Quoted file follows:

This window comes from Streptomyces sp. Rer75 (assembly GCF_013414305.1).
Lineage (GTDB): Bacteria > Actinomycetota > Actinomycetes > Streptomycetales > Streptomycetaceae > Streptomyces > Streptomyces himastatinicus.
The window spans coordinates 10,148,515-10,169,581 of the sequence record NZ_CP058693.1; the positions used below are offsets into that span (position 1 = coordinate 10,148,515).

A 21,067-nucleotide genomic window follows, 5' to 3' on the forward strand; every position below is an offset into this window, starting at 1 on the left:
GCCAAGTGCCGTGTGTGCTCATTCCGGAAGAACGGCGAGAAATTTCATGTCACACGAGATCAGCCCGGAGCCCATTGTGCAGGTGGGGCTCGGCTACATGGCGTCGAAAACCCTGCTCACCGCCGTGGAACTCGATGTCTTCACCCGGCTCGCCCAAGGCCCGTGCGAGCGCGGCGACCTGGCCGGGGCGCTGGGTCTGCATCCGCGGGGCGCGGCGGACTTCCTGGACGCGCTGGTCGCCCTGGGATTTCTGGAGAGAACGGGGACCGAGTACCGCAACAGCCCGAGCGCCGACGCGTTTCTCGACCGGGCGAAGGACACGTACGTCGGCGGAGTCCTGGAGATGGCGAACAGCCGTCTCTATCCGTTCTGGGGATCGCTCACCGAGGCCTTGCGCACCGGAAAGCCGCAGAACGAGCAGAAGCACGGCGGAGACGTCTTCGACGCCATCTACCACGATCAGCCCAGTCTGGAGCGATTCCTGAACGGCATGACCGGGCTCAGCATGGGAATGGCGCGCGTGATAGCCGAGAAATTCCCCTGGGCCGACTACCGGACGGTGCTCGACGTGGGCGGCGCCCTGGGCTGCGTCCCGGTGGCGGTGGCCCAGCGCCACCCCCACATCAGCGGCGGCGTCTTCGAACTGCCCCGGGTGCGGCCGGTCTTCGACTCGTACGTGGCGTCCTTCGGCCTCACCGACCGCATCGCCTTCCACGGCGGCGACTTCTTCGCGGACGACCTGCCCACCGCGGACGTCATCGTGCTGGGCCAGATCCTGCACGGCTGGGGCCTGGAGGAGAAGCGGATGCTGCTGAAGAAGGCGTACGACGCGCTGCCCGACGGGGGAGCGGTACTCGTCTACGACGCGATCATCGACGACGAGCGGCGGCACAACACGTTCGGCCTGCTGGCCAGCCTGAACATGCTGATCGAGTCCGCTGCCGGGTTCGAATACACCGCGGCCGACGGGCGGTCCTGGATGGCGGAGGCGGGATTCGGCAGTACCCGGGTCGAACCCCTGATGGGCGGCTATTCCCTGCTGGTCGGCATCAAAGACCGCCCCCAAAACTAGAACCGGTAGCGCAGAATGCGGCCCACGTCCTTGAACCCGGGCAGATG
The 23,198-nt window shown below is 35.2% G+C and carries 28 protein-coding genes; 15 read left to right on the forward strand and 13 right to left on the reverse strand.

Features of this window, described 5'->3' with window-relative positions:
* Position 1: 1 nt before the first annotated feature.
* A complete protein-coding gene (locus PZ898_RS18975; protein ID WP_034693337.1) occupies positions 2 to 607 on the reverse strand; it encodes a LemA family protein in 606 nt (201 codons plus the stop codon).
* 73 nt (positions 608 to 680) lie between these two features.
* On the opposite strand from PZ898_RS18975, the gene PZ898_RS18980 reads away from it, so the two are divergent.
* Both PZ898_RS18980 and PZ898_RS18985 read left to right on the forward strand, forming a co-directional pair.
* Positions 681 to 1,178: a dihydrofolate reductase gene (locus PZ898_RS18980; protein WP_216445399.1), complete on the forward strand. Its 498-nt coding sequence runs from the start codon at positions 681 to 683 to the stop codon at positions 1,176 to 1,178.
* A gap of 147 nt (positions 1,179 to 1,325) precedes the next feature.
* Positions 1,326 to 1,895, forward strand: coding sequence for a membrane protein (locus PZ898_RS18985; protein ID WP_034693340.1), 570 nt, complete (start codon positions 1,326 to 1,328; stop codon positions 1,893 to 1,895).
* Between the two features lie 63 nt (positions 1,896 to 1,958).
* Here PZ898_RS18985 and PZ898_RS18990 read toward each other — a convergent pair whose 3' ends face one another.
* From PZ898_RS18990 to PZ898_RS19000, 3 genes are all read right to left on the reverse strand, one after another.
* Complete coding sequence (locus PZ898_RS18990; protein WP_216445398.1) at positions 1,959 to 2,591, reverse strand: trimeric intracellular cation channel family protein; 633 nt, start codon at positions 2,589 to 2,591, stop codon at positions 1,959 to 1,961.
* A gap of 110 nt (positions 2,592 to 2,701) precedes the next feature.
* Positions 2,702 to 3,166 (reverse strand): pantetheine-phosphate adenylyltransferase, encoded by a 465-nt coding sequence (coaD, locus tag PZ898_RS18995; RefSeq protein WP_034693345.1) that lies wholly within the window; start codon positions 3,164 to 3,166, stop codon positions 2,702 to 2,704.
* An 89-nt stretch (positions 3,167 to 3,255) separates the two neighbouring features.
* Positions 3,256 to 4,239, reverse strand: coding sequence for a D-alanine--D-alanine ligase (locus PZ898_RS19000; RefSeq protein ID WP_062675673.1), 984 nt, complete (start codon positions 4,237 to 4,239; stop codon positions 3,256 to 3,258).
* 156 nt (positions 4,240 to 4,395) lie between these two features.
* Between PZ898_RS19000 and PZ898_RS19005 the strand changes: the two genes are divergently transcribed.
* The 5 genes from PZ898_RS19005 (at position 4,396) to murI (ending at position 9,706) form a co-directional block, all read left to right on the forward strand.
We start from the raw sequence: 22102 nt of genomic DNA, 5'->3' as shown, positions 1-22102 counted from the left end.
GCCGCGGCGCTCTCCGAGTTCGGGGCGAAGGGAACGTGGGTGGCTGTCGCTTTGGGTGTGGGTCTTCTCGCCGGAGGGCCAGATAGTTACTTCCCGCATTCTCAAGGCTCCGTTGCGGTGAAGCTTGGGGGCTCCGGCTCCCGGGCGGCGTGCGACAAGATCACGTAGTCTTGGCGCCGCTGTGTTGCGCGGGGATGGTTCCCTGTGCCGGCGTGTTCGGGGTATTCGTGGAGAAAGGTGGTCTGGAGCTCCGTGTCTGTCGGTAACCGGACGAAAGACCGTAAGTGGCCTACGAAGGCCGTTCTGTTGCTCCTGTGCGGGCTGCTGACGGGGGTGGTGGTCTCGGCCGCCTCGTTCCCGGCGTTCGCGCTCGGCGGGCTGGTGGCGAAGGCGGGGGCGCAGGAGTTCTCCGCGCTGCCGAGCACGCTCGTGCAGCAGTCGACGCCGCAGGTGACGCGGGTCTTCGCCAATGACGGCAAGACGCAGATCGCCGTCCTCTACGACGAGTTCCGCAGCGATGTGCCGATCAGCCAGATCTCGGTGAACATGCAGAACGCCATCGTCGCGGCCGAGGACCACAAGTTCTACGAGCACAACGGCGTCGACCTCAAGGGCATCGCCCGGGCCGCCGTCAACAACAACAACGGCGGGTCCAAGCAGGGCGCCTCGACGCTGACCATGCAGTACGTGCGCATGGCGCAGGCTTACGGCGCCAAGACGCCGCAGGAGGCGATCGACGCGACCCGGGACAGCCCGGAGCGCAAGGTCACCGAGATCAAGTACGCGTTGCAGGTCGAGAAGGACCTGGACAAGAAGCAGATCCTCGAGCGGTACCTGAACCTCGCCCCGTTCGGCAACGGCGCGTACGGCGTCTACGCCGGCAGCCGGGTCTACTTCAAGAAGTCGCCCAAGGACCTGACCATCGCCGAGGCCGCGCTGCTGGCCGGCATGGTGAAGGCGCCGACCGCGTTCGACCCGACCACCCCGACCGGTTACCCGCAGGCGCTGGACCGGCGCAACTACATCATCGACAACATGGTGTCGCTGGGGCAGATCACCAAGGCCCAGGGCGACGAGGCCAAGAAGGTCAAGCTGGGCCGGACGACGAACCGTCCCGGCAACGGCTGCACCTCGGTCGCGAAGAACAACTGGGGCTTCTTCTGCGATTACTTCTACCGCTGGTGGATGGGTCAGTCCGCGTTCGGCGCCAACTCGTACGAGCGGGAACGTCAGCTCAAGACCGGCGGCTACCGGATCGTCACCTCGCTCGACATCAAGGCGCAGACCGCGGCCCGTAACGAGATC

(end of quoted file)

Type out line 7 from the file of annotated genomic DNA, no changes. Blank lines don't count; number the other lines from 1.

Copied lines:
Features of this window, described 5'->3' with window-relative positions: